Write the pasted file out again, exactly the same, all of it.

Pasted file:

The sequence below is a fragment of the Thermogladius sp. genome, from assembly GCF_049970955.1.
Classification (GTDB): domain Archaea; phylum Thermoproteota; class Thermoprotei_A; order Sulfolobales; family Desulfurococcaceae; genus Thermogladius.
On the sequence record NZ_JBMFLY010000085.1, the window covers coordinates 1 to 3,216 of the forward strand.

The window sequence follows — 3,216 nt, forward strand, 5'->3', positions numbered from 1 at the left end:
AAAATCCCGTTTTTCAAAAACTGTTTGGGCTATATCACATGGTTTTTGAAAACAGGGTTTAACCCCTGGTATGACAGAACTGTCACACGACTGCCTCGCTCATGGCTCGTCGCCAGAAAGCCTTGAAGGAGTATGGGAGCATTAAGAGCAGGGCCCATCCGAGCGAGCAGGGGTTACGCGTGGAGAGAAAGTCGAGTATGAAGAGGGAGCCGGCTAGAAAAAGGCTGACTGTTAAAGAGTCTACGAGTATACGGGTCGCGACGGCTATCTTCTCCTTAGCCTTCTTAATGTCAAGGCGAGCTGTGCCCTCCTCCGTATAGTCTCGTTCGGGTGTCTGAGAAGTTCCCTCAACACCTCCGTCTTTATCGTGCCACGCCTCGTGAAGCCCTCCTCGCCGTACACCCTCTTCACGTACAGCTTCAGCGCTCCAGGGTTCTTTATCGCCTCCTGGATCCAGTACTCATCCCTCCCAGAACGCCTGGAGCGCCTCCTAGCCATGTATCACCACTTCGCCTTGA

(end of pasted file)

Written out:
The sequence below is a fragment of the Thermogladius sp. genome, from assembly GCF_049970955.1.
Classification (GTDB): domain Archaea; phylum Thermoproteota; class Thermoprotei_A; order Sulfolobales; family Desulfurococcaceae; genus Thermogladius.
On the sequence record NZ_JBMFLY010000085.1, the window covers coordinates 1 to 3,216 of the forward strand.

The window sequence follows — 3,216 nt, forward strand, 5'->3', positions numbered from 1 at the left end:
AAAATCCCGTTTTTCAAAAACTGTTTGGGCTATATCACATGGTTTTTGAAAACAGGGTTTAACCCCTGGTATGACAGAACTGTCACACGACTGCCTCGCTCATGGCTCGTCGCCAGAAAGCCTTGAAGGAGTATGGGAGCATTAAGAGCAGGGCCCATCCGAGCGAGCAGGGGTTACGCGTGGAGAGAAAGTCGAGTATGAAGAGGGAGCCGGCTAGAAAAAGGCTGACTGTTAAAGAGTCTACGAGTATACGGGTCGCGACGGCTATCTTCTCCTTAGCCTTCTTAATGTCAAGGCGAGCTGTGCCCTCCTCCGTATAGTCTCGTTCGGGTGTCTGAGAAGTTCCCTCAACACCTCCGTCTTTATCGTGCCACGCCTCGTGAAGCCCTCCTCGCCGTACACCCTCTTCACGTACAGCTTCAGCGCTCCAGGGTTCTTTATCGCCTCCTGGATCCAGTACTCATCCCTCCCAGAACGCCTGGAGCGCCTCCTAGCCATGTATCACCACTTCGCCTTGA